News Release

Data Mining of Telecom Metadata is “More Dangerous than Intercepting Conversations”


Professor of communications at American University in Washington, D.C., Simpson is author of several books, including Blowback, Science of Coercion and National Security Directives of the Reagan and Bush Administrations.

He said today: “The newly public National Security Agency records about PRISM and similar operations demonstrate that metadata about electronic communication is actually more dangerous to democracy than intercepting conversations. That is because the NSA’s analysis of this information is based on mathematical formulas that use guilt by association to construct imaginary networks of people who might, or might not, have some link to political violence, espionage, or to almost any controversy involving international relations.

“Much of what was revealed last week about the National Security Agency has been publicly available for almost a decade, but denied by officials and forgotten or ignored by most big media. The information now on the public record enables any informed person to understand the basics of how these intelligence operations work and why they are dangerous.

“Particularly dangerous are the computer files that often contain misinformation, disinformation, and in some cases deliberate smears that expose millions of innocent people to harm. These files become part of the targeting process used to data mine telecommunication records. At present it is impossible for any individual, organization, or court to review or correct the false information or false assumptions that easily find their way into government records.

“Recent leaks make clear that senior U.S. government officials, including Director of Central Intelligence James Clapper, have dissembled or lied under oath when briefing Congress on these programs.

“Today we know there are several levels and government agencies involved in these operations, but let’s start at the bottom. The NSA systematically sucks up and preserves metadata known as signaling information about substantially every digital transmission that crosses U.S. networks 24/7, 365 day a year. This includes large amounts of domestic communication as well as international data that passes through U.S. computer servers. Signaling info begins with to/from data, time, place, duration, and the digital channel through which the information is passing. The signaling data is connected to packets of other digital information that make up the actual contents of the telephone call, email, or other communication.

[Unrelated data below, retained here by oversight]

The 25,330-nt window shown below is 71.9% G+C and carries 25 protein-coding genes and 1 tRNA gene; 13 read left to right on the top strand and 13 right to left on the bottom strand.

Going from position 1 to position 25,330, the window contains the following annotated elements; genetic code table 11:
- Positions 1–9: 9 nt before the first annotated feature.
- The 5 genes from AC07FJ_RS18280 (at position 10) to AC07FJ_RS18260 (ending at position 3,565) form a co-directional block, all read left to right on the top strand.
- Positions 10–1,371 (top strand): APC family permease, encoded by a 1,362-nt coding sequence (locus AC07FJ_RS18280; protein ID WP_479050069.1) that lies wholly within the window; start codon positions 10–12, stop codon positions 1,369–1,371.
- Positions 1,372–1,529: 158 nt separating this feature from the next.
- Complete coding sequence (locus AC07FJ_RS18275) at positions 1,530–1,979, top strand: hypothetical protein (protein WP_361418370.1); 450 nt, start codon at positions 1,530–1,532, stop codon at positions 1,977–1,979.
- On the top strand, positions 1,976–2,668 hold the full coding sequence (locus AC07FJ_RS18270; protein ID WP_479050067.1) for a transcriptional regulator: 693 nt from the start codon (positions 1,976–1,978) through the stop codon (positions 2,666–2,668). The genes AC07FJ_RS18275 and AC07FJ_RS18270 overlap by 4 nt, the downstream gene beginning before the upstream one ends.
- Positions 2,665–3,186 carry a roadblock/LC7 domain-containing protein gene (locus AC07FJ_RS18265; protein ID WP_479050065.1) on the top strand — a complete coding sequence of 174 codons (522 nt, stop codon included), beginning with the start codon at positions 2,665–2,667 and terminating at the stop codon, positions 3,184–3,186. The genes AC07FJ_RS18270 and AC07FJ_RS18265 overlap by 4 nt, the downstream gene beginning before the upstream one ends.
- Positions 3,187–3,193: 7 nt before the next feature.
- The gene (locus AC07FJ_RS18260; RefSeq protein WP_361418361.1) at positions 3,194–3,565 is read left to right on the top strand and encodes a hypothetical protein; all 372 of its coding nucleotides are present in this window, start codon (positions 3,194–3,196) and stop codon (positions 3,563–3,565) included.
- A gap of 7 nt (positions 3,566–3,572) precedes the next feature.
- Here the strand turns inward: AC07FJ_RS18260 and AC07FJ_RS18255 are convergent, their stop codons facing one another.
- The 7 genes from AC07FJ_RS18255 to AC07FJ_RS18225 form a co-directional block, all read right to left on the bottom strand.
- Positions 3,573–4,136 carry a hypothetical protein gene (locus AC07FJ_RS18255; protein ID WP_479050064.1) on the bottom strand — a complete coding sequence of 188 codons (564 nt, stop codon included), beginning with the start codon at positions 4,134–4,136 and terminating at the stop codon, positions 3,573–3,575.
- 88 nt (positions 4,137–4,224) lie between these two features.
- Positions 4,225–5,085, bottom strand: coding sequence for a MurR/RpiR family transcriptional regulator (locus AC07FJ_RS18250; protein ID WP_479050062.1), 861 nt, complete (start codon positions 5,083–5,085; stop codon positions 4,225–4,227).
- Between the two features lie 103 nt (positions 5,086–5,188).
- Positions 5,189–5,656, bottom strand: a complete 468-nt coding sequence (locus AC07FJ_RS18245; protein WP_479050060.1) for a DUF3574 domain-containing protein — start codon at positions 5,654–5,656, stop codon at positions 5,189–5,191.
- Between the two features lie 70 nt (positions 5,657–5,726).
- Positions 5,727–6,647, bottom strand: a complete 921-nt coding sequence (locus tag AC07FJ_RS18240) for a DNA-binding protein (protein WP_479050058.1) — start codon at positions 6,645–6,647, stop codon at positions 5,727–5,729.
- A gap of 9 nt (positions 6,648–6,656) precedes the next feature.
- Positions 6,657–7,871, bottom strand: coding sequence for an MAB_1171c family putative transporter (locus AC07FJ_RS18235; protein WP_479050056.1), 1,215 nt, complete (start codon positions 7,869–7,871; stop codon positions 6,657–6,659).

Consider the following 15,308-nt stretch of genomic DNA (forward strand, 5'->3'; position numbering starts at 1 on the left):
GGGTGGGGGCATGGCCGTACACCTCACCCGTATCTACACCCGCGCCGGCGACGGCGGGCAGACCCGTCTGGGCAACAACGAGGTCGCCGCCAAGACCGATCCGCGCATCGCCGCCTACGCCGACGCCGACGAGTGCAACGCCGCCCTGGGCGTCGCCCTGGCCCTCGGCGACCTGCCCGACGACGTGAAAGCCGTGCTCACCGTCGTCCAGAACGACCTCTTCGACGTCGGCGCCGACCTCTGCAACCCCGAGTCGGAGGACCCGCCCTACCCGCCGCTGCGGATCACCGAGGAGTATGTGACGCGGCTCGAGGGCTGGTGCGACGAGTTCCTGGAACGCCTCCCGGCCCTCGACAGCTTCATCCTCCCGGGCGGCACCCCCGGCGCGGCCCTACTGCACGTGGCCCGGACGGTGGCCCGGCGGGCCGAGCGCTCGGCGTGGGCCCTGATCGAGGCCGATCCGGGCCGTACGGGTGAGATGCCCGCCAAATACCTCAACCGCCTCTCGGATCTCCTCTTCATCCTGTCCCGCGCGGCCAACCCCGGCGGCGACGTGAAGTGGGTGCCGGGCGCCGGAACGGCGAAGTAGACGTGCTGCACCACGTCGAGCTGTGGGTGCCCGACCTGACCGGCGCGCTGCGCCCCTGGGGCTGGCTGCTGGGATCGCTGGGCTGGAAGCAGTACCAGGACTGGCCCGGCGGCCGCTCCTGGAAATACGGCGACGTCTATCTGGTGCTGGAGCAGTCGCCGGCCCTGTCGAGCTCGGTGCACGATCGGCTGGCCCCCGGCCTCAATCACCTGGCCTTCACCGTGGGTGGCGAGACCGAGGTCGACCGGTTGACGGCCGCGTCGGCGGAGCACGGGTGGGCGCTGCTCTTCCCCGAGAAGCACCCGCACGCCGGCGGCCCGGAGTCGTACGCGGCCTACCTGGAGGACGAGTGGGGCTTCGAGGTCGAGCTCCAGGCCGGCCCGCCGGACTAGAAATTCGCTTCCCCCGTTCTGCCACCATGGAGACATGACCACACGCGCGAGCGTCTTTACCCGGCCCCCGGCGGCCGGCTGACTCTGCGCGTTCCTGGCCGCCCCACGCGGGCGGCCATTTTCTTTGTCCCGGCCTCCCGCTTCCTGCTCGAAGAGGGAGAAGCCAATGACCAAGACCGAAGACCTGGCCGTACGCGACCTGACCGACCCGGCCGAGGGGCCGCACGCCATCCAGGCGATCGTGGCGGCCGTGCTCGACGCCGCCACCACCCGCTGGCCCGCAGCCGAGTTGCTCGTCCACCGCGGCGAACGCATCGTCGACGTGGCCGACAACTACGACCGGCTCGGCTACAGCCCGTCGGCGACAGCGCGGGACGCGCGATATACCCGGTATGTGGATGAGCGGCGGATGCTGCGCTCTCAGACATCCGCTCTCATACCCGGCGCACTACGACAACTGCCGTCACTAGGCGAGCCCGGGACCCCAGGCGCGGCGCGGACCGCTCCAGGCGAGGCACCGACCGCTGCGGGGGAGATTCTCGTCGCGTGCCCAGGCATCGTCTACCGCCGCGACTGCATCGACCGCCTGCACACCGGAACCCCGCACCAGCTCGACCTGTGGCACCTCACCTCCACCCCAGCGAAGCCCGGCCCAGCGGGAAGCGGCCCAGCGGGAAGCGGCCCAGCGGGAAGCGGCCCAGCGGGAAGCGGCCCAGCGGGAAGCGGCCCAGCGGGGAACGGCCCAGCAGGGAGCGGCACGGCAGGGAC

“The signaling data is data mined for what NSA analysts believe could be suspicious links among communicators. Suppose person ‘A’ is a suspect for some reason, perhaps based on false information. Person A’s digital connection to all other people or groups are automatically located. Those now become the ‘B’ suspects, so to speak. The B’s data are mined for links to other ‘B’s as well as to ‘C’s, and so on through various degrees of separation. From this, a supposed network is created that flag people’s names and accounts based on who talks to who, the length of the contact, number of contacts, loop-backs within the supposed network, and similar data. Anyone who has played the ‘six degrees of separation’ game is aware of how easily this process can be abused to spur misleading investigation or to create false ‘evidence’ of associations or conspiracies that do not exist.”

See the recent article “What’s the Matter with Metadata?” by Jane Mayer: “Dianne Feinstein, a Democrat from liberal Northern California and the chairman of the Senate Select Committee on Intelligence, assured the public earlier today that the government’s secret snooping into the phone records of Americans was perfectly fine, because the information it obtained was only ‘meta,’ meaning it excluded the actual content of the phone conversations, providing merely records, from a Verizon subsidiary, of who called whom when and from where.”

Also, see “Secret Surveillance and the Crisis of Legitimacy” by Steven Aftergood of the Federation of American Scientists.